According to the Canadian Real Estate Association (CREA), the summer of 2017 delivered the first year-over-year decline in home prices in four years. And this may be a sign of balance returning to housing markets across Canada.
As reported by CREA, the across-the-country decline was only 0.3 per cent, but many believe this downward trend will continue at least into the new year. According to CREA, home sales declined in two-thirds of the Canadian market, including Calgary, Halifax and Ottawa, and the Greater Toronto Area.
As CREA chief economist Gregory Klump says: “Sales may be starting to bottom out amid stabilizing housing market sentiment. Time will tell whether that’s indeed the case…”
The national news magazine Maclean’s believes that prices will also fall, especially in the single, detached-home market. And, to the relief of many, Maclean’s suggests the days of bidding wars are most likely behind us.
Market watchers attributed the drop in home sales that initially affected Vancouver, and was still impacting Toronto this fall, to recent measures imposed by both provinces designed to cool overheated housing markets.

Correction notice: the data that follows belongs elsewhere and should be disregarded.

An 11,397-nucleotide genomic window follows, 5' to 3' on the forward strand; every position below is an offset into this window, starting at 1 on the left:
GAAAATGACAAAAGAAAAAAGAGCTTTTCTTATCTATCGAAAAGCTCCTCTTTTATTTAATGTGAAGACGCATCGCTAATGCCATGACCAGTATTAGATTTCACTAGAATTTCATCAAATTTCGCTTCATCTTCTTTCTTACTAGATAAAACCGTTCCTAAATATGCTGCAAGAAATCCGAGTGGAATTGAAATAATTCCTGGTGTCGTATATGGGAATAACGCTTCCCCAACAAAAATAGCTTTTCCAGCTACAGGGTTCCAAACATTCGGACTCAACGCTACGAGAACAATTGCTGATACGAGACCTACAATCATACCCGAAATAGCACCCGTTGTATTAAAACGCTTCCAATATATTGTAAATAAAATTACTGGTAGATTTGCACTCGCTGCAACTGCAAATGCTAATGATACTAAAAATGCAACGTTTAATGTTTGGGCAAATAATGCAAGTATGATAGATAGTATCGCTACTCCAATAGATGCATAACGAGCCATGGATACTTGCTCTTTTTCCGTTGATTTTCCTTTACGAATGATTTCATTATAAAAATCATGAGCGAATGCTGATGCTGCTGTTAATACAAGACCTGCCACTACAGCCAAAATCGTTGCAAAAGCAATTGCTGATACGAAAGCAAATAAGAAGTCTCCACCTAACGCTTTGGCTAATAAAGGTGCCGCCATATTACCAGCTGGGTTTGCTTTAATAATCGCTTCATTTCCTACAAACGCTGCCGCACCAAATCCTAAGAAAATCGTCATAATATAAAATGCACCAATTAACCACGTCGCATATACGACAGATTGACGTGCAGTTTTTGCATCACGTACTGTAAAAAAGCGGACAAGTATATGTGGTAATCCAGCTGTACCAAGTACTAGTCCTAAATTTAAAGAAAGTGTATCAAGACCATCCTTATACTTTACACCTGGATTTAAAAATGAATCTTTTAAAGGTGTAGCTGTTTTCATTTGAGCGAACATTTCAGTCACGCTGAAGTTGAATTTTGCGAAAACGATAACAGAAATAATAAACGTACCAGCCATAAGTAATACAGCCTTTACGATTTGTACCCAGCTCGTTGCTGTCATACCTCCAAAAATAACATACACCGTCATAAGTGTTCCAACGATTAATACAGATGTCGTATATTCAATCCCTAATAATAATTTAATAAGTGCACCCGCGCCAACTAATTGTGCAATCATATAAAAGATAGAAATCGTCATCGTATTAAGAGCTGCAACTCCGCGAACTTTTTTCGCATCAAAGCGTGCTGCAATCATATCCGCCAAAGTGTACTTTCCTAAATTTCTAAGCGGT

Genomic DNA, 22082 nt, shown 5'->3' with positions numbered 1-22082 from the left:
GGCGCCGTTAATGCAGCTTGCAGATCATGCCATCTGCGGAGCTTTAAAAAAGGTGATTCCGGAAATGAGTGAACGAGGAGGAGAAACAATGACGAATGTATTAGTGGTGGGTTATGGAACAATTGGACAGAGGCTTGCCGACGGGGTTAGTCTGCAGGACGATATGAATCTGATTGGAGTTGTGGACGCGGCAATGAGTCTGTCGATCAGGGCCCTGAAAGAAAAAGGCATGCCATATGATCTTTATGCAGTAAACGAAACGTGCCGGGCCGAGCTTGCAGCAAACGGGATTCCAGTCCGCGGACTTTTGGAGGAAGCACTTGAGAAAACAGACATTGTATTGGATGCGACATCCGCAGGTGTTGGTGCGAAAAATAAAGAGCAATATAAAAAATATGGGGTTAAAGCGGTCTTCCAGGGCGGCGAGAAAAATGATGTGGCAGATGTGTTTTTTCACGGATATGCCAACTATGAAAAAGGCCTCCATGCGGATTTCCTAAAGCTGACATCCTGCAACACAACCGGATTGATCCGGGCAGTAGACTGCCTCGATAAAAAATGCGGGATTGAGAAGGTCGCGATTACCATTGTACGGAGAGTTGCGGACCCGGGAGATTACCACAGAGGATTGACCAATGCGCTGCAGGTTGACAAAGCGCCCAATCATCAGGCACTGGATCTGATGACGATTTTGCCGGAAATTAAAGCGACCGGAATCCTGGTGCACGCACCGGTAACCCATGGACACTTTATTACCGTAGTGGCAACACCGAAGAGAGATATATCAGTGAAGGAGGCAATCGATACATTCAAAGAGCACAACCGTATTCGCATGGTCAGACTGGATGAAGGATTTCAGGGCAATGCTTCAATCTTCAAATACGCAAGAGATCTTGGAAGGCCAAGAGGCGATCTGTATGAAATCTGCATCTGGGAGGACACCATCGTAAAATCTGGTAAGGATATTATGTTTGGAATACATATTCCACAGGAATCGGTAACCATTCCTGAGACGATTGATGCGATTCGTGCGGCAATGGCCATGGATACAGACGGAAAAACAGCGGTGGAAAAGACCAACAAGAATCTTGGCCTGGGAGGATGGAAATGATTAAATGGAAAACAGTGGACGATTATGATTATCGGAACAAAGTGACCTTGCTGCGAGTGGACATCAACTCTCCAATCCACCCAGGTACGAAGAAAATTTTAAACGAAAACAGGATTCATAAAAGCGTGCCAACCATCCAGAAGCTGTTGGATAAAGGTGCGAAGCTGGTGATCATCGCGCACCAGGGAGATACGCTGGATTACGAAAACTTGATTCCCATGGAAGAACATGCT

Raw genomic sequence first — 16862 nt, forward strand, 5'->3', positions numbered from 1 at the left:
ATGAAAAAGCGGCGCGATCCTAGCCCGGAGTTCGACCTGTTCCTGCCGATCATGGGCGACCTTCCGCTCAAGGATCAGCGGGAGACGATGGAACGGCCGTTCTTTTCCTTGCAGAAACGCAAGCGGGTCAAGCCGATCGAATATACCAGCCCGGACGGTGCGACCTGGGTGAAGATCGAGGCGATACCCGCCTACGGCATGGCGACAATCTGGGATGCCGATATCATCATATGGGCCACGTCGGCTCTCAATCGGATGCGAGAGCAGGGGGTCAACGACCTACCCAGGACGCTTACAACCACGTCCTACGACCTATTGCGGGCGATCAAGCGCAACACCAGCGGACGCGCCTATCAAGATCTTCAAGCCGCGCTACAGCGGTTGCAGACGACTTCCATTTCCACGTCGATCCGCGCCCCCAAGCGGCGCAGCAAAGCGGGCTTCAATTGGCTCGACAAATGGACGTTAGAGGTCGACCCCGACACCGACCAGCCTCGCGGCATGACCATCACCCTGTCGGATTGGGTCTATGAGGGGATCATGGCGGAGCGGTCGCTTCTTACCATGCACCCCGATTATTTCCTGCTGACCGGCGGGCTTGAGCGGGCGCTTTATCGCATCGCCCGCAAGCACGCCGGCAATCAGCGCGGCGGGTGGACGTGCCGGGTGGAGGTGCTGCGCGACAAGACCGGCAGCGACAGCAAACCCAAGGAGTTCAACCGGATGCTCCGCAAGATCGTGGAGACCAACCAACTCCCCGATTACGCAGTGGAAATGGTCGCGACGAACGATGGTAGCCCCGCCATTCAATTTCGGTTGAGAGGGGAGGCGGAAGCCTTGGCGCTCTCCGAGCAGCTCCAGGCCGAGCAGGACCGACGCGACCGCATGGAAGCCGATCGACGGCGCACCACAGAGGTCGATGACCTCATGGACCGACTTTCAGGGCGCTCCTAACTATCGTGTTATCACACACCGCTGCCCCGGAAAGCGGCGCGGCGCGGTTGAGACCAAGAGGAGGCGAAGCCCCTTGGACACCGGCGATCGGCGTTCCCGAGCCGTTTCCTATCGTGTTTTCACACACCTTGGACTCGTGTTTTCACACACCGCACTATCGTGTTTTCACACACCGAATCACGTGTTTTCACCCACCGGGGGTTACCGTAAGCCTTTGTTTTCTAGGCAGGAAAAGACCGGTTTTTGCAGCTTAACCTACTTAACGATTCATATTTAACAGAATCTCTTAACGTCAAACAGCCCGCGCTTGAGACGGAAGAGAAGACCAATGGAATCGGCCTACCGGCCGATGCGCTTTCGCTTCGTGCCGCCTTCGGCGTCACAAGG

Also this fall, the Bank of Canada increased the interest rate for the second time in two months – which had the immediate effect of raising mortgage rates. Expectations are that rates will continue to rise. As well, the Office of the Superintendent of Financial Institutions is considering again tightening credit regulations. But industry pushback may put this on hold.
What are buyers and sellers across the country to do? With the usual slowdown in the housing market in fall and winter combined with uncertainty on many fronts, both may be inclined to take a wait-and-see attitude.
Or they may adopt the position of cautious optimism espoused by some experts, who are anticipating calmer, more balanced housing markets across the country with more choice for buyers and sufficient profit for sellers.
After all the instability, this may be news to take action on.